Friday, October 3, 2008

Shut Up and Not Write...

Was catching up on the blogroll of friends this morning before work and caught one on another channel that hurt a little at first, with some healing to follow. I try to see all sides when I read these things, and thinking on it this morning was a somewhat challenging, but in the end I sorted it out.

For some time this morning I thought that I might close out my Green website, because people are probably sick and tired of hearing about carbon footprints and ecology and global warming. And then I stepped onto the platform to wait for BART at the Coliseum, way up high like a bridge, the purple rain-clouds pressed up against the glass of the atmosphere like a group of school-children, and I knew I couldn't do that. I thought about closing up shop on this blog for the remainder of the year, no links, everyone locked out, and just writing for myself, and then looked again to the mountain and clouds across from me and couldn't do that, either.

I could write here of a million environmentalists who live outside of San Francisco and how some of them have children, but that's just defensive. I ask myself, "What can I learn about myself from this?" And the lessons:
  • I was raised environmental by a woman who wouldn't let me swim in my grandfather's pond because he used chemicals to clean it, a woman who had compost heaps, a woman who used old tires to plant tomatoes and other vines in, a woman who had free-range chickens. My brother will beat the shit out of the culprit who leaves the rat's nest of discarded fishing line on the beach for the birds and seals to get caught in.
  • I need to be more like my mother and less like my brother in my passion of what's green. My brother wants you to see the floundering pelican in the line and suffer for your carelessness. My mother just wanted to journey alone to live green and didn't care if anyone else did or not.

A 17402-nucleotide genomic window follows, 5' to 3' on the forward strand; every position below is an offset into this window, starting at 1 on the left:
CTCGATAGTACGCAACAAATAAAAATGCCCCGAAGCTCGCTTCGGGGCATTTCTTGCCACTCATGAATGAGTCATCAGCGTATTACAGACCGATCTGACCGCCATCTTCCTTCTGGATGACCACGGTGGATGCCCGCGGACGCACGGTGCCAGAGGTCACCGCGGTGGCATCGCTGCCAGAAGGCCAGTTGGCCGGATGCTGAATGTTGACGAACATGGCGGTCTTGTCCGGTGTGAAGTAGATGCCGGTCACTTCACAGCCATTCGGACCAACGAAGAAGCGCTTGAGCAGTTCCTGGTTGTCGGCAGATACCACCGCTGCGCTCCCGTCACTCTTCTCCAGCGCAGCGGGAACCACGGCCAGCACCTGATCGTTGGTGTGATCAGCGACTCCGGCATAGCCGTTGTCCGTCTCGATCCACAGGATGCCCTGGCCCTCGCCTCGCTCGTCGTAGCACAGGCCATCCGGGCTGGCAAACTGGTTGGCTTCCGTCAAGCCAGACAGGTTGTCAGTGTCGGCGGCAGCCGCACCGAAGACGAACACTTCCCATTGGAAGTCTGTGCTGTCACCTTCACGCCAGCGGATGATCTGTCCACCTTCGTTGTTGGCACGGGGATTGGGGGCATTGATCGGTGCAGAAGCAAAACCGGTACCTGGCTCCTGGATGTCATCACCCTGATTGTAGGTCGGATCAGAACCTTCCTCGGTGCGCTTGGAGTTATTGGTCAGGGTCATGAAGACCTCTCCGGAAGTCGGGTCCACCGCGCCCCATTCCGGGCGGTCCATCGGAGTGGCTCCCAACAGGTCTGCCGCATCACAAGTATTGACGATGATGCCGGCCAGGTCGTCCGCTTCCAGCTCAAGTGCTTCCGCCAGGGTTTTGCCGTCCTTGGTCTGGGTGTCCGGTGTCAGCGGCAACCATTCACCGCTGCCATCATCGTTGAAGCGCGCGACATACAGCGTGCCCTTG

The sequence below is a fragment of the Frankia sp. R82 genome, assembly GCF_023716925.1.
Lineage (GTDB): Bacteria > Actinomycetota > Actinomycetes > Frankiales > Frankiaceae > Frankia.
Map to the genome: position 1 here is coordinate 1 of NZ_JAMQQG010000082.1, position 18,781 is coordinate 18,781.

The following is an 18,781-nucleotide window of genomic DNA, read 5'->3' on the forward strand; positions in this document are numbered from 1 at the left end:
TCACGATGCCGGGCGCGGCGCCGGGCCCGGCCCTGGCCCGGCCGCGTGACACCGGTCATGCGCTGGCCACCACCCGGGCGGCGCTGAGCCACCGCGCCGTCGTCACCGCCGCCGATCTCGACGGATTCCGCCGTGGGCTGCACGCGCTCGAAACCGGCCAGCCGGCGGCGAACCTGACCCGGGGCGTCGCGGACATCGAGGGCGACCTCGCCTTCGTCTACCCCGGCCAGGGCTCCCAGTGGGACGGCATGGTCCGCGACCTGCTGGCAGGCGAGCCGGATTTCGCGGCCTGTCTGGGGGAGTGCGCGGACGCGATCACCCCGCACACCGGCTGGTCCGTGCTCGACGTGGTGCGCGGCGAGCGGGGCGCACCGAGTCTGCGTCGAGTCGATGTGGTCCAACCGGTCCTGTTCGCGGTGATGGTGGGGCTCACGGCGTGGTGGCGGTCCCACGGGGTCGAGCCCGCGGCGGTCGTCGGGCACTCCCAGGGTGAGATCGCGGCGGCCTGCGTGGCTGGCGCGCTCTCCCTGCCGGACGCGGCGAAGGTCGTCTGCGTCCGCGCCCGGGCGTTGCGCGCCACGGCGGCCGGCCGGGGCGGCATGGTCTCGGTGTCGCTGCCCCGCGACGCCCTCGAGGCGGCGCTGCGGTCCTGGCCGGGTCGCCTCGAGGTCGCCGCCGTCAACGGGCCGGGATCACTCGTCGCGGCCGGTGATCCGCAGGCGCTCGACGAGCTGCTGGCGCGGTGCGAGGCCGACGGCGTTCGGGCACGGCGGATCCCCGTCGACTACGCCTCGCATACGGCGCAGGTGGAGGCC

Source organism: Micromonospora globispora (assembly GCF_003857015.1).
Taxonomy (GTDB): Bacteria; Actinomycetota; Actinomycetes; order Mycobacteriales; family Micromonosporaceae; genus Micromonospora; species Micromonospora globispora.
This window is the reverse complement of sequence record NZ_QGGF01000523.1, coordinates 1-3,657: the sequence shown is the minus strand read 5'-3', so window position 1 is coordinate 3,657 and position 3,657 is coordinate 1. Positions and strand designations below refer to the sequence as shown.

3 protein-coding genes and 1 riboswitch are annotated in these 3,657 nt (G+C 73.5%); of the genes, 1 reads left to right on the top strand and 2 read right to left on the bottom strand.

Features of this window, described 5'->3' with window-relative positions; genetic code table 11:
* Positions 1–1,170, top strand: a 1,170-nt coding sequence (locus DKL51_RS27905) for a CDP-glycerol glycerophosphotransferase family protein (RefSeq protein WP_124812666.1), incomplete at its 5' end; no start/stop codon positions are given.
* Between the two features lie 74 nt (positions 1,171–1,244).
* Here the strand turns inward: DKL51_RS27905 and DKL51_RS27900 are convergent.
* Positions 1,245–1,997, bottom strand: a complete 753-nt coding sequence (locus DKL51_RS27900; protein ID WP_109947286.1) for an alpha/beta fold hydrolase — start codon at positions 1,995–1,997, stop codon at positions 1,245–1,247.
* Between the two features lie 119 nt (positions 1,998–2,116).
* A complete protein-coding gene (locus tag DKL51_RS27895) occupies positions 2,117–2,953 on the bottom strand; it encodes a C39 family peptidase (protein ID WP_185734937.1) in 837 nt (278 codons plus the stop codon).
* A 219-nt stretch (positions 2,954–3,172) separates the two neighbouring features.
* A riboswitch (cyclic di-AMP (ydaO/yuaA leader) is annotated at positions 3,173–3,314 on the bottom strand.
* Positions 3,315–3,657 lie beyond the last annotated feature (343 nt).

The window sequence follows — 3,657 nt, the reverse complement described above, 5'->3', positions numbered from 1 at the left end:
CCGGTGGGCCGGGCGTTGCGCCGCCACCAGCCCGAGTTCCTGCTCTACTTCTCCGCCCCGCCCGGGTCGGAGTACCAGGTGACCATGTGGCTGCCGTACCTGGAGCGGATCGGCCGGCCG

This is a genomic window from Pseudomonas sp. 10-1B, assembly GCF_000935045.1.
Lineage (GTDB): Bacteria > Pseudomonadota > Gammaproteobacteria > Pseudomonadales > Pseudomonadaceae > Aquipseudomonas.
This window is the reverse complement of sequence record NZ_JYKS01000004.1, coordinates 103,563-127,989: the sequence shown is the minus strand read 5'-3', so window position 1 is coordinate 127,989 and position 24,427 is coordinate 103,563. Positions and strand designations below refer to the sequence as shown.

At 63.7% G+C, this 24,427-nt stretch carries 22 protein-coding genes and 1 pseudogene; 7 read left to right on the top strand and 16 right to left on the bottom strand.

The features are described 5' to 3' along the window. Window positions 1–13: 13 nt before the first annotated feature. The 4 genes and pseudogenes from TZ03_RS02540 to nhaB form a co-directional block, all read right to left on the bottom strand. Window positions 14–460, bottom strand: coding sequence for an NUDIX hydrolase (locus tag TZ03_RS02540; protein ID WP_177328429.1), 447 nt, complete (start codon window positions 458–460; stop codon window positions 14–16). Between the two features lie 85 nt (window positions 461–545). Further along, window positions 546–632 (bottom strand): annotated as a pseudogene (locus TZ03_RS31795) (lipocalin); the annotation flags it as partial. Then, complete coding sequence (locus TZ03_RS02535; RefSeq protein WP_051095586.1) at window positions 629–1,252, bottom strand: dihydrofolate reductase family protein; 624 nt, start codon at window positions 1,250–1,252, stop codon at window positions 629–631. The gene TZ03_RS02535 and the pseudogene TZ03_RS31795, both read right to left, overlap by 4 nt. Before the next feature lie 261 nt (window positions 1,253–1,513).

• Hence, I vow to work to write Paved Paradise as a journey of my organic, and not as a diatribe to everyone else to burn their books and buy a Kindle. I am nowhere close to sainthood, ecologically. I fill pages with ink so that I don't do something psychotic--all those dead trees. I take three transit agencies to work daily, which is God-awful on the environment, albeit still better than a car. I often put containers in the wrong receptacle, out of laziness or ignorance.
  • Just because I don't have children and want them doesn't mean that I need to weild that desire to anyone as a weapon. Love in the wrong use. Leave the kids out of it, Jo.

Do I ever feel like I write too much? Absolutely. But if I write too much readers can skip those parts. ;)

Amusing aside to me, because I can now chew on this too:

  • I've been from the Midwest, which is seen by some coastal people on both sides of the continent as "backwards" and "primitive"
  • I've been from San Francisco, which is seen by some people not living in San Francisco as "Birkenstock-bedecked" and caring more about the environment than people
  • I'm reading a book right now about a sometimes misconceived environment...Afghanistan.
  • Notice in the first two bullet-points I utilized the word "some." The blanket statement didn't work for me to make. My mother couldn't make them either. Not every plant can handle compost--never put it on pineapple starts. It'll rot the top that's trying to germinate.

No judgments. I imagine we're all pretty angry these days at something or more than one thing. I just wanted to state that I am working very hard not to jump up and down and lecture.

In the course of that, this post probably looks like a lecture.

Peace to you, dear reader. Sleep well.


dkearns72 said...

i love my birkenstocks.

Jo Jardin said...


I have never tried a pair, but I understand they are very comfortable...